In Adfen, men fear the coming of Draigon Weather – the oppressive heat, the lasting droughts, the slow death of everything that can only be appeased by sacrifice. And women fear the coming of the Draigon – because it is always a woman who is sacrificed. Only nine-years-old, Leiel Sower has already lost her mother to the Draigon, and her future has been burned to the roots. Only the friendship of Cleod Woodcutter, and his promise to avenge her mother’s death and slay the Draigon Shaa can give her any strength at all. Until, that is, Cleod departs to begin his training as a devoted dragonkiller, and Leiel meets an outcast woman who knows the truth behind the stories, and the stories behind the truth, and the Draigon Weather returns to Adfen.

The fact that Draigon Weather carries endorsements from both Lucy Hounsom and Janny Wurts is telling. These are both authors who revel in slow builds, in patient development of characters, the examination and subversion of standard storytelling (and specifically fantasy storytelling) tropes, and in drawing strong women who don’t have to rely on a hero to save them. Paige L. Christie echoes all of these in her debut, weaving a history from threads of friendship, ignorance, institutionalised misogyny, and the self-belief of the two leads, to create a story that only frustrates right at the very end. But we’ll come to that in a bit.

Cleod’s worn, scarred middle-aged failure frames the rest of the story. Hired as a caravan guard, a recovering alcoholic, he sees signs that Shaa has returned again, and thinks back to his childhood. From here Christie alternates between Cleod and Leiel as viewpoint characters, deftly managing the slow unravelling of their friendship against the immovable blocks of a society that sees no good in any woman that can speak an opinion of her own. Cleod’s journey into the ranks of the Draighil, the knights pledged to slay dragons, drives his wits in service to his anger, making him part of the system, and over time he comes to disapprove of Leiel’s more wilful nature.

Meanwhile, Christie sets Leiel the task of surviving in a male-dominated society that sees her only as trouble. The stories that her mother told her keep her going. Christie uses the stories to give depth and colour to her world, but is never scared to use them to pull the wool over the reader’s eyes and mislead them. It’s the work of a virtuoso storyteller, revealing layers one at a time, always leaving hints that there’s more to come.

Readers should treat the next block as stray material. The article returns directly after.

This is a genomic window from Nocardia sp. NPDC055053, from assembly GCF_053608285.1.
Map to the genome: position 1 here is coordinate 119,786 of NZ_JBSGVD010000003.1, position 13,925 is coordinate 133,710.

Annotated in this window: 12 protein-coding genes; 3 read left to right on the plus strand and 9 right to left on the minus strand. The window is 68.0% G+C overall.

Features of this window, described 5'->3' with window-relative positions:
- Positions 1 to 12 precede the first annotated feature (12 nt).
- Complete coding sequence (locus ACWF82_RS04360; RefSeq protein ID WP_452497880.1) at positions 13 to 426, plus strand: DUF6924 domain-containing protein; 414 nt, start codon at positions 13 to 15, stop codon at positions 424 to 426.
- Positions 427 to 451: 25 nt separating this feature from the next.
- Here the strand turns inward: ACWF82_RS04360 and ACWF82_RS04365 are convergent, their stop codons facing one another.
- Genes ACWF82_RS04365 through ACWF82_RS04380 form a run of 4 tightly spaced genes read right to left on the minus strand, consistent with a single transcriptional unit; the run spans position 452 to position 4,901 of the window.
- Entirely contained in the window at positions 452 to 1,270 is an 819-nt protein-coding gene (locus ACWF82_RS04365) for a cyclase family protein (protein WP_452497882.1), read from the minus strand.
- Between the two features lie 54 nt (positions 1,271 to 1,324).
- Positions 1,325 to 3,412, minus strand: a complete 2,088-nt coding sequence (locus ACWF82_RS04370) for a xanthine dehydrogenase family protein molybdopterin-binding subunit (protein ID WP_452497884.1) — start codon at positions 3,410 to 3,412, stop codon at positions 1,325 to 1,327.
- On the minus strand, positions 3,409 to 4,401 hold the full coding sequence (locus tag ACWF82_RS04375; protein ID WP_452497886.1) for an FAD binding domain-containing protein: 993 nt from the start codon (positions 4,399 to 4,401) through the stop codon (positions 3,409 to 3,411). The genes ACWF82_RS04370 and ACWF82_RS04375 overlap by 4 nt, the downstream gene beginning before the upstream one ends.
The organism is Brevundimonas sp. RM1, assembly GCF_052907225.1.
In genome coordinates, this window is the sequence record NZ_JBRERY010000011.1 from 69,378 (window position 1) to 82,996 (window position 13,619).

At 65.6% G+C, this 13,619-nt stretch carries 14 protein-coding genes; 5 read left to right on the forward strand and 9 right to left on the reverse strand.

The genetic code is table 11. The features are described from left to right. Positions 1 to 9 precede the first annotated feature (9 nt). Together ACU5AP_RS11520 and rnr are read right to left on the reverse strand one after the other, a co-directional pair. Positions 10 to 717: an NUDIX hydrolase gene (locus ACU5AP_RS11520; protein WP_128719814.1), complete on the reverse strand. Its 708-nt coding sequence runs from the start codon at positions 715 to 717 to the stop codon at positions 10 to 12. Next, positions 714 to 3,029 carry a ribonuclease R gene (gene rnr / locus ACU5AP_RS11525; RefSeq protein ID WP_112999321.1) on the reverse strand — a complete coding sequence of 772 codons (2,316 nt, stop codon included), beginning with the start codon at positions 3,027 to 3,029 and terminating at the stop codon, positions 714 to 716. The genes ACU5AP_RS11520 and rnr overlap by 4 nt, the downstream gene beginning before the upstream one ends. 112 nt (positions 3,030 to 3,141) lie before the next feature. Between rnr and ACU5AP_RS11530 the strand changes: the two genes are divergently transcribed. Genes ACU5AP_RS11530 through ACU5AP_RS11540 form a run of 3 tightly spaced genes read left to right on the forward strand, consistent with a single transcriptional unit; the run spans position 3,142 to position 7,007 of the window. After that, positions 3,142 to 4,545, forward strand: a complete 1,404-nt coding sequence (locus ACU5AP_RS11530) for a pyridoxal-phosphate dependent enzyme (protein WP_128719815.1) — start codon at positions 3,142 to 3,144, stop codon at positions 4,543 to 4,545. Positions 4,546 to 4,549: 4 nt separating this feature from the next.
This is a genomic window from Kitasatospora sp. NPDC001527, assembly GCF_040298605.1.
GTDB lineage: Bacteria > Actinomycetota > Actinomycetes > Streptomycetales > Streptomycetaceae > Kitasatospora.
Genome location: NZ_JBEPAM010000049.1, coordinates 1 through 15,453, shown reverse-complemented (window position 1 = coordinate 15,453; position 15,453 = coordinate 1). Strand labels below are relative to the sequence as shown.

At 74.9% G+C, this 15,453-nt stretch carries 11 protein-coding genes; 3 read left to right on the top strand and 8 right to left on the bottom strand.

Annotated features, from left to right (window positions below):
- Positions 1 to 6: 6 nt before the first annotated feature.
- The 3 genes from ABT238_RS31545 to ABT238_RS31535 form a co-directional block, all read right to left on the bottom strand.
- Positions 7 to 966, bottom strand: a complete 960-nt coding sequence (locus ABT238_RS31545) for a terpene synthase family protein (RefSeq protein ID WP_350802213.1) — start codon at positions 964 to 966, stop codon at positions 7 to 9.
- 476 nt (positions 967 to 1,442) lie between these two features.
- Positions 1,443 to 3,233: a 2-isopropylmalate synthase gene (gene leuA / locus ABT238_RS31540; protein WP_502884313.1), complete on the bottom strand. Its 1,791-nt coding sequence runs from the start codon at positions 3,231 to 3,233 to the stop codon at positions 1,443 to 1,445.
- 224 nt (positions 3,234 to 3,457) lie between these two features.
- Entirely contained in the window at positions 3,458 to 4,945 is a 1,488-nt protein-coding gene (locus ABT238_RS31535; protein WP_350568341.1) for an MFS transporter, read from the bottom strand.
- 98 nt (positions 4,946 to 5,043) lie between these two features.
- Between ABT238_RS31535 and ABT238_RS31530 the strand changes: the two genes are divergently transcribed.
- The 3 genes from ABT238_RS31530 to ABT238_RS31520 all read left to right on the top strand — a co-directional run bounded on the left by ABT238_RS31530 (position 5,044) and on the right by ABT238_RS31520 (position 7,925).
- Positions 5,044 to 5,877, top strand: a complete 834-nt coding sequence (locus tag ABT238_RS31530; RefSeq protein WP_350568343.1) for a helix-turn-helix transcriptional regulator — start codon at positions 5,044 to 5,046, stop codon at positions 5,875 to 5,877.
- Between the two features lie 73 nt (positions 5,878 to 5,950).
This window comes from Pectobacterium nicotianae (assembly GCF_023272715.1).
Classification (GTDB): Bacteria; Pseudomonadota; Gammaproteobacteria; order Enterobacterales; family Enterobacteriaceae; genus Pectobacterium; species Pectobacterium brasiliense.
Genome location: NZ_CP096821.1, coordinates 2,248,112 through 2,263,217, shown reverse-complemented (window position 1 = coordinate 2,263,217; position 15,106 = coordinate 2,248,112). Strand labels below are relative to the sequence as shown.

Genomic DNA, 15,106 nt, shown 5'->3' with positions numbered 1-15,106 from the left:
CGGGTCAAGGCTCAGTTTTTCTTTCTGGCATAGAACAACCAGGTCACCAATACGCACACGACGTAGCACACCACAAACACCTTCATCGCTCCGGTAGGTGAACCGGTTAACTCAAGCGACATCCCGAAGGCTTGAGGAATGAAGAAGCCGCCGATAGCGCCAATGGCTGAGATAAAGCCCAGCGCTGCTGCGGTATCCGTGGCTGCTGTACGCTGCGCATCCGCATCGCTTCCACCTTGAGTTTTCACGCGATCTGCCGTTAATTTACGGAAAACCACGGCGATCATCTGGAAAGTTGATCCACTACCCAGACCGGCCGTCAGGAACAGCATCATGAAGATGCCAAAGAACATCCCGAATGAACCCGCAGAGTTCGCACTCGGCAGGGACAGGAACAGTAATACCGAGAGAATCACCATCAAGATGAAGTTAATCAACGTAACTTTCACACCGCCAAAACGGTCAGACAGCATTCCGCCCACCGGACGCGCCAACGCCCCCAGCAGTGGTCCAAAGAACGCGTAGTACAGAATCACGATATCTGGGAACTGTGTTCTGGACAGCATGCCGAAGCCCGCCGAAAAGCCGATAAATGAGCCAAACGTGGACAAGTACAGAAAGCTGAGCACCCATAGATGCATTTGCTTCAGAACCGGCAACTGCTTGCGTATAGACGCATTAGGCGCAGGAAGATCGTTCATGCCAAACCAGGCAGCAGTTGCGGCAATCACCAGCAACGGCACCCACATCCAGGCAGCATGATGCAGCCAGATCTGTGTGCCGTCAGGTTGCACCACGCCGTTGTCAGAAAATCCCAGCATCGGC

That disappointment at the end? Without spoilers, let’s just say that Christie makes a brave decision to leave the reader hanging, without resolution to the question posed in the final couple of chapters. A reminder that not everything is neat, that not all endings are happy, true, but I found I wanted more.

Readers used to sprays of gore and immense body counts will be disappointed. But this is an epic in the real sense of the word, in the same way that the best Westerns focused on a few fully fleshed out characters in a brilliant widescreen landscape, highlighting personal triumphs and tragedies far more than massed battles. Draigon Weather is a thoughtful and clever retooling of the concept of sacrifice.


By Steven Poore

Steven Poore is an Epic Fantasist and SFSF Socialist. He was nominated for Best Newcomer at the British Fantasy Awards, 2016. His epic fantasy novels Heir to the North and The High King’s Vengeance are published by Grimbold Books. Steven lives in Sheffield, where he hosts semi-regular SFSF Socials for the BFS and BSFA. You can find him online on Twitter (@stevenjpoore / @sfsfsocial), Facebook, and his website,

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